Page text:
In the Presence of the Past

Essays in Honor of Frank Manuel

Author: R.T. Bienvenu,M. Feingold

Publisher: Springer Science & Business Media

ISBN: 9401137641

Category: History

Page: 297

View: 825

The broad canvas covered by the articles in the present volume celebrates the diversity and richness of the writings of Frank Manuel during a scholarly career that spans over five decades. The subjects of the articles - ranging from science to utopia, from theology to political thought - mirror many of the themes Manuel has written about with erudition, flair and uncommon perception. It is only fitting that in paying tribute to such a defiant intellect each author brings to his treatment a distinct perspective and texture, the result of his own original forays into the history of ideas. Yet underlying all the essays is the conviction that the study of the intersection of individuals and ideas still yields a rich harvest. Presented to Frank on the occasion of his eightieth birthday, In the Presence o/the Past honors a teacher, a friend and, above all, a scholar. R. T. Bienvenu and M. Feingold (eds). ln the presence of the past. vii. MARTIN PERETZ Frank Manuel: An Appreciation It was finally because of Frank Edward Manuel that I decided (however belatedly) to forgo a proper academic career. Since I had not left so much as a leafscar on the tree of the scholarly culture this is not a fact which anyone else would have reason to notice. It is also not, I am happy to add, something for which Manuel will be especially remembered.

The Market and Other Orders

Author: Bruce Caldwell

Publisher: Routledge

ISBN: 1317562240

Category: Business & Economics

Page: 468

View: 5346

In addition to his groundbreaking contributions to pure economic theory, F. A. Hayek also closely examined the ways in which the knowledge of many individual market participants could culminate in an overall order of economic activity. His attempts to come to terms with the "knowledge problem" thread through his career and comprise the writings collected in the fifteenth volume of Routledge's Collected Works of F. A. Hayek series. The Market and Other Orders brings together more than twenty works spanning almost forty years that consider this question. Consisting of speeches, essays, and lectures, including Hayek's 1974 Nobel lecture, "The Pretense of Knowledge," the works in this volume draw on a broad range of perspectives, including the philosophy of science, the physiology of the brain, legal theory, and political philosophy. Taking readers from Hayek's early development of the idea of spontaneous order in economics through his integration of this insight into political theory and other disciplines, the book culminates with Hayek's integration of his work on these topics into an overarching social theory that accounts for spontaneous order in the variety of complex systems that Hayek studied throughout his career. Edited by renowned Hayek scholar Bruce Caldwell, who also contributes a masterly introduction that provides biographical and historical context, The Market and Other Orders forms the definitive compilation of Hayek's work on spontaneous order.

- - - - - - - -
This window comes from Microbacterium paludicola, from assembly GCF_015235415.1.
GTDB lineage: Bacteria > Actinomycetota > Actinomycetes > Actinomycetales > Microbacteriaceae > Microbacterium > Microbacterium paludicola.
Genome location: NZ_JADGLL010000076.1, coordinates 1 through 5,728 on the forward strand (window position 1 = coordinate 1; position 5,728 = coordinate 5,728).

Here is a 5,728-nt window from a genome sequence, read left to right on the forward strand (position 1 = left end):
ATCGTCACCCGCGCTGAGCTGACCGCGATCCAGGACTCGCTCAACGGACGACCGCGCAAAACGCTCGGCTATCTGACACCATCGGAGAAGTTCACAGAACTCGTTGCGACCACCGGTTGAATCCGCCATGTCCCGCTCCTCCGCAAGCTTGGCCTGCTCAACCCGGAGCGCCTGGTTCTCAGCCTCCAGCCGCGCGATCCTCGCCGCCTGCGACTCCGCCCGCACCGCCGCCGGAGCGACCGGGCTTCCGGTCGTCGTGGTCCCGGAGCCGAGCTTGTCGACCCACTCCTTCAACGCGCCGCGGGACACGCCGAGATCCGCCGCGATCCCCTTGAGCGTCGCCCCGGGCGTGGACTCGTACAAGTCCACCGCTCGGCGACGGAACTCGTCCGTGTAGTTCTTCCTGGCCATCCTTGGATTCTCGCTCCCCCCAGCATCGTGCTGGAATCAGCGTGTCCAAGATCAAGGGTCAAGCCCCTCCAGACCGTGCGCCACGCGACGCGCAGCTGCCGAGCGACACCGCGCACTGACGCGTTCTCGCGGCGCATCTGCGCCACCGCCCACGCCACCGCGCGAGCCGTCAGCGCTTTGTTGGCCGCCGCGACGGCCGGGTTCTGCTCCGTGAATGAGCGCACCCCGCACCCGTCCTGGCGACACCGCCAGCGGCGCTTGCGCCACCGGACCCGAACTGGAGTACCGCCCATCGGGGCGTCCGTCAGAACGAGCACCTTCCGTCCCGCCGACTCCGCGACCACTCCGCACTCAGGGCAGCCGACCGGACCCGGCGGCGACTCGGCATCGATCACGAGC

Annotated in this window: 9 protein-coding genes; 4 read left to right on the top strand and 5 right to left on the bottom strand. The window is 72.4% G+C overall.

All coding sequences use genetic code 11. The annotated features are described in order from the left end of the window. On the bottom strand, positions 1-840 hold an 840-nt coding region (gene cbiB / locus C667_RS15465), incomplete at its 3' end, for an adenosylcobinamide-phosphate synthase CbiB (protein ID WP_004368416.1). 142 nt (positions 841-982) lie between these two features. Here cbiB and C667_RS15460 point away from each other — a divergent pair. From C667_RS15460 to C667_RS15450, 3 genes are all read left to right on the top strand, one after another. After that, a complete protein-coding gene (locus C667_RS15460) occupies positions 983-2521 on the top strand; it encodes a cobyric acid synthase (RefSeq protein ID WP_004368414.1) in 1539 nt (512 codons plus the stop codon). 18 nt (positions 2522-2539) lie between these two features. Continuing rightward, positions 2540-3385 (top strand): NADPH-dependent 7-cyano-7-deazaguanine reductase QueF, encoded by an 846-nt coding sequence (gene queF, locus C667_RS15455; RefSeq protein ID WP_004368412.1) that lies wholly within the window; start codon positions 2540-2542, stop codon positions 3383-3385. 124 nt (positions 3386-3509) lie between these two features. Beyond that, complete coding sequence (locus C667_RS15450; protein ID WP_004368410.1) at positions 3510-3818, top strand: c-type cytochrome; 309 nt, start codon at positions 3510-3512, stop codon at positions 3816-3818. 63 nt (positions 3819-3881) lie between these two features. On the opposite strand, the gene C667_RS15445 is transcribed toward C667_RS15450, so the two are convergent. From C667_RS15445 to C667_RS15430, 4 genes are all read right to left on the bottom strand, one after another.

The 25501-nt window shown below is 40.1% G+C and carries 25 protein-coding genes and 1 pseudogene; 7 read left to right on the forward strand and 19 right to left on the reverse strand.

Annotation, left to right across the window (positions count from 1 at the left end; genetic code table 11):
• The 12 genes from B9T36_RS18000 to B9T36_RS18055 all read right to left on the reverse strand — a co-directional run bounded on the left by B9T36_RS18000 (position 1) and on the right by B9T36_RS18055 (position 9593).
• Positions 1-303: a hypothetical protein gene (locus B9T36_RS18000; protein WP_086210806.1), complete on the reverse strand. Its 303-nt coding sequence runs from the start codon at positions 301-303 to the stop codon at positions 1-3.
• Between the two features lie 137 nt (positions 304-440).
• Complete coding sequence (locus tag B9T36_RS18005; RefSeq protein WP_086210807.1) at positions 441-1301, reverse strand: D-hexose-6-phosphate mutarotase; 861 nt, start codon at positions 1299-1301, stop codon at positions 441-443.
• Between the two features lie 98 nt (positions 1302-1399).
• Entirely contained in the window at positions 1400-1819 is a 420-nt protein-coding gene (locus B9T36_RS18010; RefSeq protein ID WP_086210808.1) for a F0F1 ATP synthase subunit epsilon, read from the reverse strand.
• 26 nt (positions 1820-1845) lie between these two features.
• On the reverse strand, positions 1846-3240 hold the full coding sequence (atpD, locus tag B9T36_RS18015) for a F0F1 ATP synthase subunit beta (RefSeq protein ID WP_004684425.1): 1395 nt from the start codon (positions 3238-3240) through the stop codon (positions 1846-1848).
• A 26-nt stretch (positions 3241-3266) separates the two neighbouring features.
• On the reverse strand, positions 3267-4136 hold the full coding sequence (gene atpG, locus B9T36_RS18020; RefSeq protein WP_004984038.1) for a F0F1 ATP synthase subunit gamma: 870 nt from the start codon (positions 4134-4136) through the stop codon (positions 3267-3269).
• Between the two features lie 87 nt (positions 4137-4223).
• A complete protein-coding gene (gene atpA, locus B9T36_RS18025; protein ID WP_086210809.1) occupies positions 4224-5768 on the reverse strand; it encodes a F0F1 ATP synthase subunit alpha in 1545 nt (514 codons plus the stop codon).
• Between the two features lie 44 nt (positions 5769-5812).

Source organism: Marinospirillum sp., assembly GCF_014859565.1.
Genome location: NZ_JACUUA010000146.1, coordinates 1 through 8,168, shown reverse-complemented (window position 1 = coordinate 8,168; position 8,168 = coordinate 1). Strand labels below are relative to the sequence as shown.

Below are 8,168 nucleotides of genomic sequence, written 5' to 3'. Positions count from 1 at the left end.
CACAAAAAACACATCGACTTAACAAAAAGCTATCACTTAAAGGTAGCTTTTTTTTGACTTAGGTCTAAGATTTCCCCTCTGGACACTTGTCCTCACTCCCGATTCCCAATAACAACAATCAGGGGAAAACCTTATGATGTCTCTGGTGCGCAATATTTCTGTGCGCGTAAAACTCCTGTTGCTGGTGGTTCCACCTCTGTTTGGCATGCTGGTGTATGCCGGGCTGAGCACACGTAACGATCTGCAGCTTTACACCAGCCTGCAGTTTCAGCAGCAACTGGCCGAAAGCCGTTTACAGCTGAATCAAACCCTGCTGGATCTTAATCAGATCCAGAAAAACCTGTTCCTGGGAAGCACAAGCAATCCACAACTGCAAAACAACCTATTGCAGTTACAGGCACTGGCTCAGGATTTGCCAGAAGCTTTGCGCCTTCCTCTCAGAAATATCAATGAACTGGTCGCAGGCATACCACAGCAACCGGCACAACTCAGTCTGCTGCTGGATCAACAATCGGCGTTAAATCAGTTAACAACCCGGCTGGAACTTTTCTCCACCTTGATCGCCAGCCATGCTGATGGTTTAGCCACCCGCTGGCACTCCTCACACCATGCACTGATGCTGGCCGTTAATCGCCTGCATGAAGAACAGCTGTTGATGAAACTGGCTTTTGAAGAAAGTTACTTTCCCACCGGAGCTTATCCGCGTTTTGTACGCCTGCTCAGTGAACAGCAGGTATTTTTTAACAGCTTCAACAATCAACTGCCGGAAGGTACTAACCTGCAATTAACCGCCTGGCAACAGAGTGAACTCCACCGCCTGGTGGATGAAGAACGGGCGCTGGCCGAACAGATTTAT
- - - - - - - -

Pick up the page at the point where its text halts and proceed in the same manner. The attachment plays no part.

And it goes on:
A Scientist's Voice in American Culture

Simon Newcomb and the Rhetoric of Scientific Method

Author: Albert E. Moyer

Publisher: Univ of California Press

ISBN: 9780520912137

Category: Science

Page: 328

View: 5374

In late nineteenth-century America, Simon Newcomb was the nation's most celebrated scientist and—irascibly, doggedly, tirelessly—he made the most of it. Officially a mathematical astronomer heading a government agency, Newcomb spent as much of his life out of the observatory as in it, acting as a spokesman for the nascent but restive scientific community of his time. Newcomb saw the "scientific method" as a potential guide for all disciplines and a basis for all practical action, and argued passionately that it was of as much use in the halls of Congress as in the laboratory. In so doing, he not only sparked popular support for American science but also confronted a wide spectrum of social, cultural, and intellectual issues. This first full-length study of Newcomb traces the development of his faith in science and ranges over topics of great public debate in the Gilded Age, from the reform of economic theory to the recasting of the debate between science and religion. Moyer's portrait of a restless, eager mind also illuminates the bustle of late nineteenth-century America.

Emergent Evolution

Qualitative Novelty and the Levels of Reality

Author: David Blitz

Publisher: Springer Science & Business Media

ISBN: 9401580421

Category: Science

Page: 241

View: 9053

Emergent evolution combines three separate but related claims, whose background, origin, and development I trace in this work: firstly, that evolution is a universal process of change, one which is productive of qualitative novelties; secondly, that qualitative novelty is the emergence in a system of a property not possessed by any of its parts; and thirdly, that reality can be analyzed into levels, each consisting of systems characterized by significant emergent properties. In part one I consider the background to emergence in the 19th century discussion of the philosophy of evolution among its leading exponents in England - Charles Darwin, Herbert Spencer, T. H. Huxley, Alfred Russel Wallace, and G. J. Romanes. Unlike the scientific aspect of the debate which aimed to determine the factors and causal mechanism of biological evolution, this aspect of the debate centered on more general problems which form what I call the "philosophical framework for evolutionary theory." This considers the status of continuity and discontinuity in evolution, the role of qualitative and quantitative factors in change, the relation between the organic and the inorganic, the relation between the natural and the supernatural, the mind-body problem, and the scope of evolution, including its extension to ethics and morals.